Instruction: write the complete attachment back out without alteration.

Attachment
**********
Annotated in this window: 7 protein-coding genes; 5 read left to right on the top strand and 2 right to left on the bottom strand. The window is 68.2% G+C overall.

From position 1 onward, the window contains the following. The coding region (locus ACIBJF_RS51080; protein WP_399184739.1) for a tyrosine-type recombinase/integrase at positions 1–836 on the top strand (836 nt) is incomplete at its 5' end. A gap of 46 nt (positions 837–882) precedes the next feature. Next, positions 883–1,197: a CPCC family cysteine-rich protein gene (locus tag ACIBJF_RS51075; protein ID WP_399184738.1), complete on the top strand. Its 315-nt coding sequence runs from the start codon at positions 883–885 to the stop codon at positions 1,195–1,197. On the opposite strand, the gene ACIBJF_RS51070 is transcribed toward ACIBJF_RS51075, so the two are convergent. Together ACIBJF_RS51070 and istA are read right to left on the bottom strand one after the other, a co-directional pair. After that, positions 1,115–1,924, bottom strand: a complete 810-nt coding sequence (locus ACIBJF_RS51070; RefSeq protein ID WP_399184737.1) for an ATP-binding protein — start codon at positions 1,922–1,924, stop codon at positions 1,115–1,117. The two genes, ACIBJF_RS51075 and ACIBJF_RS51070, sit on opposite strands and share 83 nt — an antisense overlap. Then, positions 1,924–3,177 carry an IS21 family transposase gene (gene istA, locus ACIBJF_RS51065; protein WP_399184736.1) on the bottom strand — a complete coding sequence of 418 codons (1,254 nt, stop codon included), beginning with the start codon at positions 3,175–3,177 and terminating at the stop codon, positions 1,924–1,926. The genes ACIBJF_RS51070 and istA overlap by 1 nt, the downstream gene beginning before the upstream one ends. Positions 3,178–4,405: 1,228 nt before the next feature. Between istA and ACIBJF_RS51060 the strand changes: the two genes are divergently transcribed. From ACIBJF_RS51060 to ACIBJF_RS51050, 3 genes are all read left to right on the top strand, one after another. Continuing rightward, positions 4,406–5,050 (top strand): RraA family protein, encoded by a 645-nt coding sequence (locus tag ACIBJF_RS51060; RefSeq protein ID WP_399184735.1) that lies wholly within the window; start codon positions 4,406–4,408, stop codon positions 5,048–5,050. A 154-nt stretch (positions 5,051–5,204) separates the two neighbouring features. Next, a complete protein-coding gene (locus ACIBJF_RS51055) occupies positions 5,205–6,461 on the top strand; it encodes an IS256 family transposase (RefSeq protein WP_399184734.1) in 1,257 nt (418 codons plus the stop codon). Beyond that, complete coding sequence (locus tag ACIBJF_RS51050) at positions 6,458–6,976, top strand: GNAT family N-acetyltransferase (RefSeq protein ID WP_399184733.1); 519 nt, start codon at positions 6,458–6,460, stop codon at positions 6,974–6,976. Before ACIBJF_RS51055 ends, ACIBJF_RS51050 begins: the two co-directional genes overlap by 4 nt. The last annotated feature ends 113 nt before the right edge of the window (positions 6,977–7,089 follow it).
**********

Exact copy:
Annotated in this window: 7 protein-coding genes; 5 read left to right on the top strand and 2 right to left on the bottom strand. The window is 68.2% G+C overall.

From position 1 onward, the window contains the following. The coding region (locus ACIBJF_RS51080; protein WP_399184739.1) for a tyrosine-type recombinase/integrase at positions 1–836 on the top strand (836 nt) is incomplete at its 5' end. A gap of 46 nt (positions 837–882) precedes the next feature. Next, positions 883–1,197: a CPCC family cysteine-rich protein gene (locus tag ACIBJF_RS51075; protein ID WP_399184738.1), complete on the top strand. Its 315-nt coding sequence runs from the start codon at positions 883–885 to the stop codon at positions 1,195–1,197. On the opposite strand, the gene ACIBJF_RS51070 is transcribed toward ACIBJF_RS51075, so the two are convergent. Together ACIBJF_RS51070 and istA are read right to left on the bottom strand one after the other, a co-directional pair. After that, positions 1,115–1,924, bottom strand: a complete 810-nt coding sequence (locus ACIBJF_RS51070; RefSeq protein ID WP_399184737.1) for an ATP-binding protein — start codon at positions 1,922–1,924, stop codon at positions 1,115–1,117. The two genes, ACIBJF_RS51075 and ACIBJF_RS51070, sit on opposite strands and share 83 nt — an antisense overlap. Then, positions 1,924–3,177 carry an IS21 family transposase gene (gene istA, locus ACIBJF_RS51065; protein WP_399184736.1) on the bottom strand — a complete coding sequence of 418 codons (1,254 nt, stop codon included), beginning with the start codon at positions 3,175–3,177 and terminating at the stop codon, positions 1,924–1,926. The genes ACIBJF_RS51070 and istA overlap by 1 nt, the downstream gene beginning before the upstream one ends. Positions 3,178–4,405: 1,228 nt before the next feature. Between istA and ACIBJF_RS51060 the strand changes: the two genes are divergently transcribed. From ACIBJF_RS51060 to ACIBJF_RS51050, 3 genes are all read left to right on the top strand, one after another. Continuing rightward, positions 4,406–5,050 (top strand): RraA family protein, encoded by a 645-nt coding sequence (locus tag ACIBJF_RS51060; RefSeq protein ID WP_399184735.1) that lies wholly within the window; start codon positions 4,406–4,408, stop codon positions 5,048–5,050. A 154-nt stretch (positions 5,051–5,204) separates the two neighbouring features. Next, a complete protein-coding gene (locus ACIBJF_RS51055) occupies positions 5,205–6,461 on the top strand; it encodes an IS256 family transposase (RefSeq protein WP_399184734.1) in 1,257 nt (418 codons plus the stop codon). Beyond that, complete coding sequence (locus tag ACIBJF_RS51050) at positions 6,458–6,976, top strand: GNAT family N-acetyltransferase (RefSeq protein ID WP_399184733.1); 519 nt, start codon at positions 6,458–6,460, stop codon at positions 6,974–6,976. Before ACIBJF_RS51055 ends, ACIBJF_RS51050 begins: the two co-directional genes overlap by 4 nt. The last annotated feature ends 113 nt before the right edge of the window (positions 6,977–7,089 follow it).